What I said was that we’ve been lobbying to bridge the gap for a long time. I’m sure you’ve read articles I’ve written about the cuts, and how unfair they were and how regressive they are.

As well as fighting against funding cuts, O’Malley-Dunlop has frequently been in the media to discuss some of the more horrific and controversial sexual assault cases, including that of Niamh Ní Dhomhnaill, who was raped in her sleep by her ex-boyfriend Magnus Meyer Hustveit.


Ní Dhomhnaill waived her right to anonymity in order to speak publicly about her ordeal after the Norwegian received a wholly suspended seven-year sentence last year. Only last month was he re-sentenced to 15 months in prison.


The case raised a widespread public debate online and on the airwaves about consent. O’Malley-Dunlop is of the view that it should be legally defined, but that does not necessarily mean verbal consent.

If somebody is asleep they can’t give consent, if somebody is inebriated or is under the influence of drugs or is coerced… So it’s not as simple as that it’s verbal, but that consent is understood.

O’Malley-Dunlop believes giving a judge, and therefore a jury, direction as to what is and what is not consent would at least help to better inform and educate those who must make decisions around prosecutions for rape.

But a huge issue around consent, she believes, is attitudes to sex in Ireland.

Attitudes have a very long shelf life and they take a lot to shift… The attitude to sex, to consent, is so archaic, really it is.

Generations have been told that sex is only something that can happen within a marriage, she said. Even if that has changed in 21st century Ireland, she believes the drinking culture and the ease of access to pornography don’t help matters.

“There’s research that says young boys are accessing pornography at nine, and their first relationships are at 16. So you have seven years of looking at pornography at a time when their minds are developing,” she said.

But education is also a factor, not just the education of children in school, but of parents too.

I think you’ve got to educate and inform. It’s not good enough [for parents] to say anymore: ‘Oh, I’m not computer literate, I know nothing about it.’ That’s not good enough anymore.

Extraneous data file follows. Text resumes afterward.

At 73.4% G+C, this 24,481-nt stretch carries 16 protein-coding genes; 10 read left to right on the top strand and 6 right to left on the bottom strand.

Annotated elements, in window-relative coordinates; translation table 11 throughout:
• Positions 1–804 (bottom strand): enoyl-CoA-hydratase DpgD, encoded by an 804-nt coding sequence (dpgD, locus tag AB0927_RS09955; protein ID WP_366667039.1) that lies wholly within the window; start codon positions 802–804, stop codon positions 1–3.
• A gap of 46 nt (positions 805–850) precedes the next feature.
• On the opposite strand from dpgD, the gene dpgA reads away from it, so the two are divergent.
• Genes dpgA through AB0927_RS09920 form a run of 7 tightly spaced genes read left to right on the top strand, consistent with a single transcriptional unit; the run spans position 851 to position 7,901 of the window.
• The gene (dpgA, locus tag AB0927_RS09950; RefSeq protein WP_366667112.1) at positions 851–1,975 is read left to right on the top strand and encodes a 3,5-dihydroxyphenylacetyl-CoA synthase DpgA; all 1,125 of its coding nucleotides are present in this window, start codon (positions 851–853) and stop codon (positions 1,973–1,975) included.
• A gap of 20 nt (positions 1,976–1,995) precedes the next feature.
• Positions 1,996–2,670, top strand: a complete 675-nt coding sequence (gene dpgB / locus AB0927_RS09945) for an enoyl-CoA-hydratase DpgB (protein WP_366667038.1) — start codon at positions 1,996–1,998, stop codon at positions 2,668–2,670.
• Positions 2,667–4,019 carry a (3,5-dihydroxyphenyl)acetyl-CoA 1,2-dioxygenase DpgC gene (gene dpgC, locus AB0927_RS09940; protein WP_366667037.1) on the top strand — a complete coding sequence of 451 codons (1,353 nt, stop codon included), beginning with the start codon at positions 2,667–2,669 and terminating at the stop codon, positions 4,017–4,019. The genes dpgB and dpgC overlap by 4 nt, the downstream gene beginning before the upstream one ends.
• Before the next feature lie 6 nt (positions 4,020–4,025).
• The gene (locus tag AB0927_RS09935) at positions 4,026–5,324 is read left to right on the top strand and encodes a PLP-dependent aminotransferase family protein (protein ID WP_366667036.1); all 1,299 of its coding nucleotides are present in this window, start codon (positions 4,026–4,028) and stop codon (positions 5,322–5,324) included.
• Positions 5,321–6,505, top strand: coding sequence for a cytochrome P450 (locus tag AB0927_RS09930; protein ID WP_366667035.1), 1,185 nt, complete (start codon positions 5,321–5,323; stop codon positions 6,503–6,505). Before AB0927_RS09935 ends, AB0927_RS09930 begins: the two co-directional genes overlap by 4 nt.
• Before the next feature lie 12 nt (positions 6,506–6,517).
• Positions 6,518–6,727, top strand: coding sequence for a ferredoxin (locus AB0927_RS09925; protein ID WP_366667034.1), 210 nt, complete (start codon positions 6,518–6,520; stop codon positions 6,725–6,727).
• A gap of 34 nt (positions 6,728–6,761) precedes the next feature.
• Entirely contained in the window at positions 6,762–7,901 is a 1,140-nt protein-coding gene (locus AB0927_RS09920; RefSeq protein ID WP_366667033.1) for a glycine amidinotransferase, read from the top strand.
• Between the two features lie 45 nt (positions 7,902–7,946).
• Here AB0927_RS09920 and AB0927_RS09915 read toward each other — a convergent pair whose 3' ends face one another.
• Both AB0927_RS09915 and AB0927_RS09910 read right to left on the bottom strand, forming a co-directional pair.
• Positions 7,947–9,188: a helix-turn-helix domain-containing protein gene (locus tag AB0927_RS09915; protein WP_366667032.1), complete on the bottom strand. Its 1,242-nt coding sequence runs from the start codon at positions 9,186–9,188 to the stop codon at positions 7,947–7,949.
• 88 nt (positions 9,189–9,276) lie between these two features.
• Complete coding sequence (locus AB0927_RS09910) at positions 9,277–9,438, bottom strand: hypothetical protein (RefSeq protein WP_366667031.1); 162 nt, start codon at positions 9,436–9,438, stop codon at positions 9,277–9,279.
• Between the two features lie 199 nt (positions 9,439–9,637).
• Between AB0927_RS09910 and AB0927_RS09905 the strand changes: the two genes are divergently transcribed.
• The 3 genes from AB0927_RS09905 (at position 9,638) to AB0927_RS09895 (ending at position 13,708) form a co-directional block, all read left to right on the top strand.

Sex, she added, is “a fabulous thing, but in the right environment, with the right person”.

Seanad bid 

For O’Malley Dunlop, the next fight is the Seanad.

She is running for one of three seats on the National Universities of Ireland (NUI) panel in the upper house. It’s a crowded field of over 30 candidates and an electorate of over 100,000 people.

Every vote counts, but there’s no opinion polls to gauge how she is doing. If elected, she will champion the issues she has been raising for the last three decades, and particularly the Eighth Amendment.

For her, it’s simple when it comes to what replaces the constitutional ban on abortion:

If I had a wish I would say leave it up to the women and her doctor. Don’t legislate at all and trust women about their bodies, that they know what to do.

She thinks the hypocrisy is “woeful” and that there’s something “really crazy” about 12 women a day travelling from Ireland to the UK for an abortion.

US presidential candidate Donald Trump’s recent remarks about punishing women who undergo terminations may have caused consternation worldwide, but O’Malley Dunlop points out that women in Ireland can still be jailed for 14 years if they illegally procure an abortion.

“We’re sticking our heads in the sand… If a woman becomes pregnant and she chooses to have an abortion, I think she should be allowed to do that,” she added.

Read: Here’s who’s running for the Seanad’s university panels

Explainer: Everything you need to know about one of the most exclusive elections in Ireland

WATCH: ‘I’m not going to lie to people, I’d much rather be in the Dáil’

Your Voice
Readers Comments
    Submit a report
    Please help us understand how this comment violates our community guidelines.
    Thank you for the feedback
    Your feedback has been sent to our team for review.